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British Columbia Medical marijuana growers denied tax break reserved for agriculture

James Poelzer, CEO of Agrima Botanicals, handles seedling marijuana plants at his medical marijuana production facility in Maple Ridge, B.C., on January 10, 2014.

Rafal Gerszak/The Globe and Mail

The B.C. government is denying medical-marijuana companies access to a property tax break intended for agriculture so that communities where the operations are located do not lose potential tax revenue.

On Tuesday, the government announced that it would not allow marijuana operations to claim the agricultural tax designation, starting with the 2015 tax year. The commitment addresses the concerns of B.C. municipalities over the issue.

James Poelzer, chief operating officer of Agrima Botanicals, which has been aiming to grow medical marijuana in Maple Ridge, B.C., said the decision is unfair.

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"We're not trying to exploit a loophole or avoid taxes. We're growing plants, which is as agricultural as it gets," he said, protesting against a policy that would deny his business the break given to the rest of the agricultural sector.

But Agriculture Minister Norm Letnick said marijuana plants are not the same as, for example, tomatoes. "Medical marijuana is a federally regulated narcotic and tomatoes aren't," Mr. Letnick said in an interview.

Health Canada has approved five medical-marijuana operations in Central Saanich, Whistler, Maple Ridge, Nanaimo and Spallumcheen. The federal health department is projecting 10 such operations in B.C. in coming years.

Mr. Letnick said his government moved quickly in response to concerns from municipalities.

The government also announced Tuesday that medical-marijuana production will be allowed within the Agricultural Land Reserve, a use that can't be overridden by local government bylaws.

Mr. Poelzer said he had yet to calculate the financial effect of the new policy but that he doubted it would be a deal-breaker for either his operation or others, "It's just something we're going to have to deal with going forward," he said of his industry.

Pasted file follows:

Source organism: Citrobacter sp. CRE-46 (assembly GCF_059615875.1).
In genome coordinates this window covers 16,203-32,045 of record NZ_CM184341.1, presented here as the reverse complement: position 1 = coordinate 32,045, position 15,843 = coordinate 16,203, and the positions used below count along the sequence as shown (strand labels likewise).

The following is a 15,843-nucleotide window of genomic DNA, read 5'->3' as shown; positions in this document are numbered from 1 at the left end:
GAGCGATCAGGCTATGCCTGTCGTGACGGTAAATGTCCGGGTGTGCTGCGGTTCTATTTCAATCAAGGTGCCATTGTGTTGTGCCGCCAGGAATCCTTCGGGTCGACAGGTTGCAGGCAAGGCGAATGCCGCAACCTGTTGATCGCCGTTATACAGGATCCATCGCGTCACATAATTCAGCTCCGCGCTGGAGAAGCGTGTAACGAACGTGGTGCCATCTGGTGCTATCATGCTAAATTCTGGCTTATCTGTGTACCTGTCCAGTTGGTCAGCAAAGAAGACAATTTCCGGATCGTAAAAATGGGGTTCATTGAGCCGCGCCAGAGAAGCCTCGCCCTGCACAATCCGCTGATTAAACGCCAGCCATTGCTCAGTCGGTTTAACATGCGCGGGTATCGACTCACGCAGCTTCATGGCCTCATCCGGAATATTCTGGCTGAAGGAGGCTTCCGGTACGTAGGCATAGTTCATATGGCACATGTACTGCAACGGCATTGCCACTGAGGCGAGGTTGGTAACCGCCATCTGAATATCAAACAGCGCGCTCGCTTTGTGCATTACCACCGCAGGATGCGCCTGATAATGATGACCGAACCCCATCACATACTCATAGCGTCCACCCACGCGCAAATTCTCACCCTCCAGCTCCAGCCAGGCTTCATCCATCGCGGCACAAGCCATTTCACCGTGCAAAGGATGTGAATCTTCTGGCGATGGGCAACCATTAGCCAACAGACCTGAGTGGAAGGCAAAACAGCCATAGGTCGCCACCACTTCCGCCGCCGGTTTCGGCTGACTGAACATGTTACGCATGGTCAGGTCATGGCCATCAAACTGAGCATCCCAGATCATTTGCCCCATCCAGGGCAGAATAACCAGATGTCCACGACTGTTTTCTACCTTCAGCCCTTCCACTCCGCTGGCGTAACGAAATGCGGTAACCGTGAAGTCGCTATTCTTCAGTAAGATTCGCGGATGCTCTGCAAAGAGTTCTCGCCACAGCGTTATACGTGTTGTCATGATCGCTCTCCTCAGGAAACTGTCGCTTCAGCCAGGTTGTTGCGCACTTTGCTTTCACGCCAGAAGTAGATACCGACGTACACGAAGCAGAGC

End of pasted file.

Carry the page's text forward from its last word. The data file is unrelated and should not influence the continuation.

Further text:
But he said he expected patients would pay as increased costs are passed on to them.

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Mr. Letnick, however, was skeptical.

"I believe as more of these facilities are approved by Health Canada, there's going to be a balance in the marketplace as there usually is for any good," he said. "You'll find volumes will increase until equilibrium, to use my Economy 101, is found between supply and demand, which probably means that costs will be moderated by the competition."

The government's move was immediately hailed by the Union of B.C. Municipalities, as well as the NDP opposition.

Rhona Martin, president of the UBCM, said that the measure will mean more tax revenue for B.C. municipalities.

"What it means is that instead of getting farm taxes [from medical-marijuana operations], municipalities will get industrial taxes, which are more," she said.

A spokesperson for the organization said there are no forecasts available on the revenues that municipalities will receive as a result of the new policy. Mr. Letnick also said he did not have any such forecasts available.

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NDP critic Selina Robinson said she only recently encouraged Community Minister Coralee Oakes, involved in the file with Mr. Letnick, to take the tax step. "I'm blown away," Ms. Robinson said of the development. "I'm pleased she has acted so quickly on this issue."

Ms. Robinson said tax rules for conventional agriculture were never designed for marijuana. "No one envisioned we would have marijuana growing legally on farms," she said.

Editor's note: An earlier version of this story spelled Selina Robinson's name incorrectly.

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